The Who started at 8:45 and played an hour and 45 minute set, starting with “Can’t Explain” and working their way through old classics and some more recent material, including a few from their most recent album “Quadrophenia”. The sound wasn’t that great, even though we had been promised quadrophonic sound, and there were large PA speakers sited around the ground. The Who were excellent, although Pete later admitted that he was drunk and felt that the show wasn’t actually one of their best. To all of us in the crowd it was a great day, and an opportunity to see the best rock band in the world during their prime period. The set included a lot of 60s material, and several songs that I hadn’t seen them play before such as “I’m a Boy” and “Tattoo”. Entwistle performed “Boris the Spider” in his deep bass voice. A lengthy encore included “5:15”, an extended “Magic Bus”, “My Generation”, “Naked Eye”, “Let’s See Action” and the first ever performance of their slow 12-bar blues arrangement of “My Generation”, which is now known as “My Generation Blues”. Pete didn’t smash his guitar.
Charles Shaar Murray reviewed The Who’s performance in NME: “They performed with a freshness and enthusiasm that they haven’t had for quite some time, and generally acted like the epitome of what a rock and roll band should be…The Who are it; as good as it ever gets, and good as we can expect from anybody.”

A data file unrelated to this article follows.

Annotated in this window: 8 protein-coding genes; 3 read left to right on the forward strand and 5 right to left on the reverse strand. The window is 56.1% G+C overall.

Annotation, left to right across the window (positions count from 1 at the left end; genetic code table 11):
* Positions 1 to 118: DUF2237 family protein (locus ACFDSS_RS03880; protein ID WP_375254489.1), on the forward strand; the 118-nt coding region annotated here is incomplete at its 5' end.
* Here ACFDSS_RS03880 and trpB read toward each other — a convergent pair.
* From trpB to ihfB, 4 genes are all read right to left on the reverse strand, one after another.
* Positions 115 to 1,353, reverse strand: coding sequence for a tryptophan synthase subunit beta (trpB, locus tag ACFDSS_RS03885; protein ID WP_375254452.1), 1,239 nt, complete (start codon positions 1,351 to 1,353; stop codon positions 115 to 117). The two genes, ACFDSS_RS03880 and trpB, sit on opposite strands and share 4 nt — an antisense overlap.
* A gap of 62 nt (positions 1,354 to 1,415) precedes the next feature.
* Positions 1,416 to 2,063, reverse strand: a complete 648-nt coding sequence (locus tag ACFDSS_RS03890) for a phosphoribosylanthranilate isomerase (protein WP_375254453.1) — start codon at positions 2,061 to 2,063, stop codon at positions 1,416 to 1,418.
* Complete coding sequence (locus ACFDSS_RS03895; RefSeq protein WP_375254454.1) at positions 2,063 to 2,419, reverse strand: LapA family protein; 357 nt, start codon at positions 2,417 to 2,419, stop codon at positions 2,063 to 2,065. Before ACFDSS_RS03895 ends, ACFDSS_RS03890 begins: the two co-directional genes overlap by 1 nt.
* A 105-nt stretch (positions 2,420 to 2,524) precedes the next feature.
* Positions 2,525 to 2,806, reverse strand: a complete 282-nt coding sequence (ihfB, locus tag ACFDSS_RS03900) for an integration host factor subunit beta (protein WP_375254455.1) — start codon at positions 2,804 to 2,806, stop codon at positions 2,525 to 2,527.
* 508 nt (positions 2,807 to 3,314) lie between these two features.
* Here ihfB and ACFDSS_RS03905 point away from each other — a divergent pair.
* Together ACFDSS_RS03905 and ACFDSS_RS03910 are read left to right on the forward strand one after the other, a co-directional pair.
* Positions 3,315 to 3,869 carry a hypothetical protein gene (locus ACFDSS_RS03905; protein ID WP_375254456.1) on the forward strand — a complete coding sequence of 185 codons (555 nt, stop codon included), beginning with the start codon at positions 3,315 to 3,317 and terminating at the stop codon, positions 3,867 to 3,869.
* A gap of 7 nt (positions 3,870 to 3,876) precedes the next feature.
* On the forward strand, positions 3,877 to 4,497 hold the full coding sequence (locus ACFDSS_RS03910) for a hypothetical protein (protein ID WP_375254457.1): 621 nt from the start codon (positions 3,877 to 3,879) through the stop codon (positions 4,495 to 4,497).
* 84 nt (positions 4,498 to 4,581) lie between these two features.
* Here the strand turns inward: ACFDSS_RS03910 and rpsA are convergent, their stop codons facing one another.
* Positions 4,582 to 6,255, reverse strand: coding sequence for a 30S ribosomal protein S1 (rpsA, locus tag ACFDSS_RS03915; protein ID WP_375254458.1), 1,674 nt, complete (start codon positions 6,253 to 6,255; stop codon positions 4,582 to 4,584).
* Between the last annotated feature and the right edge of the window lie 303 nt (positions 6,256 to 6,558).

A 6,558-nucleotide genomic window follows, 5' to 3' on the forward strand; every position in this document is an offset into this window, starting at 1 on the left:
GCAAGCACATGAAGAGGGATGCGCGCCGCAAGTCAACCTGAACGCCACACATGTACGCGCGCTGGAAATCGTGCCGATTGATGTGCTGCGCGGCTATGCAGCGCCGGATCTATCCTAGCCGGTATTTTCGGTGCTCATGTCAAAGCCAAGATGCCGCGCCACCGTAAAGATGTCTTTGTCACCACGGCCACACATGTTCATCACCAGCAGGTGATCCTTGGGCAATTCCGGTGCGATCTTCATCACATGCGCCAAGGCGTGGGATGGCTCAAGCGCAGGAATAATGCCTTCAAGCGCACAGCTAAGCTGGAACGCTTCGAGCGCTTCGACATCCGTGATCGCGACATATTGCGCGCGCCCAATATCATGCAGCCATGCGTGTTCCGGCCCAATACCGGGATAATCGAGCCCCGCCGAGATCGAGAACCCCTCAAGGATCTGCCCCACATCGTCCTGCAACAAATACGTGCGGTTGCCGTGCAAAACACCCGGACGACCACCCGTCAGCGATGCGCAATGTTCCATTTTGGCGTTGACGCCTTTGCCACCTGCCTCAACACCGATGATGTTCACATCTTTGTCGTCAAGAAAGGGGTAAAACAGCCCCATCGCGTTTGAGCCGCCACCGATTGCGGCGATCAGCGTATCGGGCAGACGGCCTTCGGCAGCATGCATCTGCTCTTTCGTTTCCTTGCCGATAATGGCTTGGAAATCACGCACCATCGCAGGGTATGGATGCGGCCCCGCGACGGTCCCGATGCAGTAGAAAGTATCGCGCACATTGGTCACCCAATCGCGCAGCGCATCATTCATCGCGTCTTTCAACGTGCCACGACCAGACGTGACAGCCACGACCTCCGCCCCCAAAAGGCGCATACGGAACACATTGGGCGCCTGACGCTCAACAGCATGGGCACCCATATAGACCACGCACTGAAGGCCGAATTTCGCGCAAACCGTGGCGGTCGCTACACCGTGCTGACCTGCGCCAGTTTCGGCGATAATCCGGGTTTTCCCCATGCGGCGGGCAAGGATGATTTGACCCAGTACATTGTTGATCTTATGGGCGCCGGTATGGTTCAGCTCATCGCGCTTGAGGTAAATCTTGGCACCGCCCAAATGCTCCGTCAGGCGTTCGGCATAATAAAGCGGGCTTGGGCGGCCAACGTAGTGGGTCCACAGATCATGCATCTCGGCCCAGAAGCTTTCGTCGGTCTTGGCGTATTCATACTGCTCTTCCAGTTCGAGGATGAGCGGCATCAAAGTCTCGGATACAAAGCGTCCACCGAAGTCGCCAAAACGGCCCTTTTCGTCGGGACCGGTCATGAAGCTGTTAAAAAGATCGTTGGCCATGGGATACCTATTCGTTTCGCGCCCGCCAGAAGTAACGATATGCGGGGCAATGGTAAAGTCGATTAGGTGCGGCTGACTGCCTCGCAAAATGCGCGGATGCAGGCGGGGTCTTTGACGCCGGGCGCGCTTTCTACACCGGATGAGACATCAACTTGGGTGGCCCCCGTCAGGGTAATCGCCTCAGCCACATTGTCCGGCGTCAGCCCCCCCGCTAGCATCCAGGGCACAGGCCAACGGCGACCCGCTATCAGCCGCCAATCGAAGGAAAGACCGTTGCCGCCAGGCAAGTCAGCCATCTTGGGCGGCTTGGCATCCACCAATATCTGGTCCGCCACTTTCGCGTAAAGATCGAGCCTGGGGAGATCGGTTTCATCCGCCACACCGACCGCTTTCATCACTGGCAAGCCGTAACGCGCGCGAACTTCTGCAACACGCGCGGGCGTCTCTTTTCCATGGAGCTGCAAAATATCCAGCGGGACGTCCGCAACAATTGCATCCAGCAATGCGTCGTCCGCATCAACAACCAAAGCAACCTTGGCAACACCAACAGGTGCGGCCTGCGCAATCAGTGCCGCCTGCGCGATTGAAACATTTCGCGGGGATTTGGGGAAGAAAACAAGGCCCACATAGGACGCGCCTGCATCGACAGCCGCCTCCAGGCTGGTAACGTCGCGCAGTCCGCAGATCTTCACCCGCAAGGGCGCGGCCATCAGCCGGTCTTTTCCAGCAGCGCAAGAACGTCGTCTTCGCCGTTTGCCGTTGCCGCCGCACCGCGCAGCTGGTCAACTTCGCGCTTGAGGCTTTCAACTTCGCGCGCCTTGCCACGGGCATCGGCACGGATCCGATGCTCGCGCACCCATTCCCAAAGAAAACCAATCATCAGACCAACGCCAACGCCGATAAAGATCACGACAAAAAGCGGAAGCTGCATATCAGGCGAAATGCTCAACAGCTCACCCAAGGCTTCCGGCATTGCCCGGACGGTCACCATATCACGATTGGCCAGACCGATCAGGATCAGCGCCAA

Pete Townshend admitted (also in the NME): “At Charlton I got completely pissed… I was so happy to get out of it…. I felt really guilty I couldn’t explode into the exuberant and happy energy our fans did….”
When the concert finished it was absolute pandemonium trying to get out through the crowd, and a number of us decided to try and climb over one of the fences. We managed to get over, but one of my mates cut his hand quite badly on the sharp metal top of the fence. It looked quite nasty, and was bleeding a lot, so we decided that we needed to get to a hospital. We pushed our way back into the ground, which wasn’t easy as we were walking against all the people leaving, and made our way to the St Johns Ambulance post, where we all bundled into an ambulance. A poor guy with a pretty cut up face, who had fallen onto a broken bottle, was lying next to us in the ambulance. The ambulance sped through the crowds and 5 minutes or so later we were in the hospital, where we spent most of the night, while my mate had his hand stitched. The hospital was full of fans suffering from injuries, and worse for wear from alcohol and drugs. It was daylight by the time we got out of the hospital, and we walked back into central London and made our way to Victoria where we caught our bus home. The things you do for rock’n’roll 🙂